Beauty to Last

Details

Location

Ardress House, Armagh, Bloody Bridge, Carrick-a-Rede, Castlecoole, Castleward, Derrymore House, Dunseverick Castle, Fairhead, Florence Court, Giant's Causeway, Mount Stewart, Murlough, Mussenden Temple, North Coast, Rowallane Garden, Springhill House, Strangford Lough, Temple of the Winds, Wellbrook Beetling Mill, White Park Bay, White Rocks

Year

1969

Source

Digitised as part of the BFI's Unlocking Film Heritage project

Format

16mm

colour

Length

20min 31sec

Silent

sound

Courtesy

British Film Institute, National Museums Northern Ireland, Tourism NI

Rights Holder

Rights are managed by National Museums Northern Ireland on behalf of Tourism NI

It is illegal to download, copy, print or otherwise utilise in any other form this material, without written consent from the copyright holder.

Description

Let curiosity tempt you and come take a nosy around some of the National Trust's Northern Irish treasures. A beautiful and turbulent past is written in the rocks and stately homes. This charming travelogue weaves ancient myth with anthropology, architecture and geology. Meet the National Trust caretakers, skilled in crafts that stretch back to prehistoric times. Watch brave men assemble and cross the Carrick-a-Rede rope bridge. Admire the dramatic hedges of Mount Stewart created for pleasure and posterity. But this film warns us that if it is to last for future generations then we too need to be the caretakers of this beauty we have inherited.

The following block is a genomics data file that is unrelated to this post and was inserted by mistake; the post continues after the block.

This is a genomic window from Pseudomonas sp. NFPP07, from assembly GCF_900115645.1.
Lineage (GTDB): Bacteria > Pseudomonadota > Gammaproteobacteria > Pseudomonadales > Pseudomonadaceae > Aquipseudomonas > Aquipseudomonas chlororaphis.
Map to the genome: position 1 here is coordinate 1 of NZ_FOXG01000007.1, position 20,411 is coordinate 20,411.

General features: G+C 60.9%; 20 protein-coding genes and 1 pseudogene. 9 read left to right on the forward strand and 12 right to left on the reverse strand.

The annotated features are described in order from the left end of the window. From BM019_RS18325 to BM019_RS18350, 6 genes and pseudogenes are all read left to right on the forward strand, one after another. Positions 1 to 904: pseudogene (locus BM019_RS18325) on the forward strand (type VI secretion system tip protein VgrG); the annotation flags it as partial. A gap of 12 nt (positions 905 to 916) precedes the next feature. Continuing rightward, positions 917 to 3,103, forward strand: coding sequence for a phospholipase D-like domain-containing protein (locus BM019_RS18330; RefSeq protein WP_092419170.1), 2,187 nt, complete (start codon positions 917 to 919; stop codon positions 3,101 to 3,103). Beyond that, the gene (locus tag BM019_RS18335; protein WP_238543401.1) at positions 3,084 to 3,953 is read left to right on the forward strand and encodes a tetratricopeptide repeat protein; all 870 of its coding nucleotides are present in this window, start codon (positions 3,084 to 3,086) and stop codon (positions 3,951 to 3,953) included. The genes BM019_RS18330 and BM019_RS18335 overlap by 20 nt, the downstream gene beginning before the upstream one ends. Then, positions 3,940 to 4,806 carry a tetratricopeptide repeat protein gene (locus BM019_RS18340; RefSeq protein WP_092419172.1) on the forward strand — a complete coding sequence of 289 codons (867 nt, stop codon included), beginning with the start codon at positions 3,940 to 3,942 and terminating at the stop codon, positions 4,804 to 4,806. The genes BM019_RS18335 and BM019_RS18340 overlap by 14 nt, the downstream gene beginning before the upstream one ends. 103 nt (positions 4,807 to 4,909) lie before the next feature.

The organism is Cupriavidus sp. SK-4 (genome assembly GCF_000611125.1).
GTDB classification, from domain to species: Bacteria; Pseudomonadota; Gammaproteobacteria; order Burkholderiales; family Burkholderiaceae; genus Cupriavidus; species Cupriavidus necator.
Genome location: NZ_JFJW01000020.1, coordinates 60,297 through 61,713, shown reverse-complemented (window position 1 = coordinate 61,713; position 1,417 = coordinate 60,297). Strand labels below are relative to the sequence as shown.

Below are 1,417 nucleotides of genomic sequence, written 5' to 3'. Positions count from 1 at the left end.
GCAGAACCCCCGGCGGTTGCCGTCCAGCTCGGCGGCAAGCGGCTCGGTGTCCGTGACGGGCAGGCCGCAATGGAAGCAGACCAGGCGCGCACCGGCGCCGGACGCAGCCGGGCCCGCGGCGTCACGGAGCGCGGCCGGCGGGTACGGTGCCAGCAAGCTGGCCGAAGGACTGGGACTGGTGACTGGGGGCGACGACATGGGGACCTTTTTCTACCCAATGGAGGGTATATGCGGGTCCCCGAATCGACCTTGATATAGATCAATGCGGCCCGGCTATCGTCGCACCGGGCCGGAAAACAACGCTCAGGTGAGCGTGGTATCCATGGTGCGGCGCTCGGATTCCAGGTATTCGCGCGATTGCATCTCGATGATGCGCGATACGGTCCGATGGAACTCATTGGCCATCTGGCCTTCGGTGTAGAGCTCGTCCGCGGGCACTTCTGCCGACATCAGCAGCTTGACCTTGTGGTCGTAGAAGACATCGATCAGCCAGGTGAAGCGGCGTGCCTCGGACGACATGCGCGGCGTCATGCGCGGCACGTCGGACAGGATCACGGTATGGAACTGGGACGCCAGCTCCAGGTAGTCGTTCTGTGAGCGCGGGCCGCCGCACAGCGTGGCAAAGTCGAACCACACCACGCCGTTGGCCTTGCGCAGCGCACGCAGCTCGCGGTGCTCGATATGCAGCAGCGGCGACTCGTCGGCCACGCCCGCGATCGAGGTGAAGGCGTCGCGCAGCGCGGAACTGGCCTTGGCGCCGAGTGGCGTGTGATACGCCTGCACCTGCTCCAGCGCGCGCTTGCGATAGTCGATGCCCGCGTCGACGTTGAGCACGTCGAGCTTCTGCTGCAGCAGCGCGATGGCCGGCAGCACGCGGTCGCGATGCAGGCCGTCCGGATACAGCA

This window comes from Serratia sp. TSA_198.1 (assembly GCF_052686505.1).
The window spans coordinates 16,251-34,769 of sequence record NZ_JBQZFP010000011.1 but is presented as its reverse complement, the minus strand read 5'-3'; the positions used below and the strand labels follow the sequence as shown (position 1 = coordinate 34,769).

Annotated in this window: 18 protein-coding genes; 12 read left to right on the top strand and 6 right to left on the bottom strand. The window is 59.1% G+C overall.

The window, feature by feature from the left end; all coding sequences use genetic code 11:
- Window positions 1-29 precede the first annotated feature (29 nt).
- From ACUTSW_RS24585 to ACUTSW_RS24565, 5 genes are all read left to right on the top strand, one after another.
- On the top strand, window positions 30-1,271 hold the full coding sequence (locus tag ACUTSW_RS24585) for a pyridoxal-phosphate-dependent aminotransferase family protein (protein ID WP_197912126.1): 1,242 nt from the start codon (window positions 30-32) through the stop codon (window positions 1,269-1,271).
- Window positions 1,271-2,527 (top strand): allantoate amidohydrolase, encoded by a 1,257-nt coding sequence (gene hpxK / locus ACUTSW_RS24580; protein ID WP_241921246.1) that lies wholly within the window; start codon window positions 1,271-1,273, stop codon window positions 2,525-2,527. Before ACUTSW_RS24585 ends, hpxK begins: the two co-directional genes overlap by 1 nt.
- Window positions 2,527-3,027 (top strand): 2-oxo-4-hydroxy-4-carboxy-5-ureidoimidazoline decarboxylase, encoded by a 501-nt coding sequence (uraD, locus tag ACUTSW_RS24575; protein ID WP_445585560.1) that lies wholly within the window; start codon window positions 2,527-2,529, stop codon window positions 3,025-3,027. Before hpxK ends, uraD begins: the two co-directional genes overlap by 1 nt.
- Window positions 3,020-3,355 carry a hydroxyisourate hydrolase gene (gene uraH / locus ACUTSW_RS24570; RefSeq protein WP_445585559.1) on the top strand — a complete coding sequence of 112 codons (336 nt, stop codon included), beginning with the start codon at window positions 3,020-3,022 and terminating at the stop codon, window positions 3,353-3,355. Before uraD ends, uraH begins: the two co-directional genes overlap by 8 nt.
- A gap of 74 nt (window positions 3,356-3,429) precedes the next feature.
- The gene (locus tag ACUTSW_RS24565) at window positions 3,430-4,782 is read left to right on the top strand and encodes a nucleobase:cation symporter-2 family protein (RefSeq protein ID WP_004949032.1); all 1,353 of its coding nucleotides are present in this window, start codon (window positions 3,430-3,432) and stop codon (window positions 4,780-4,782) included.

Notes

Originally produced by the Northern Ireland Tourist Board this film comes from the collection of National Museums Northern Ireland. This government department had their own staff that documented the region through stills and moving images and the films they created capture various facets of life in Northern Ireland. The Northern Irish Tourist Board was particularly busy in the mid-1950s to late 1960s, creating films that aimed to sell the region as a holiday destination. This material captures an alternate vision of Northern Ireland at an intriguing time, it emphasises continuity, care and beauty in a year when sporadic violence and rioting plagued the region.

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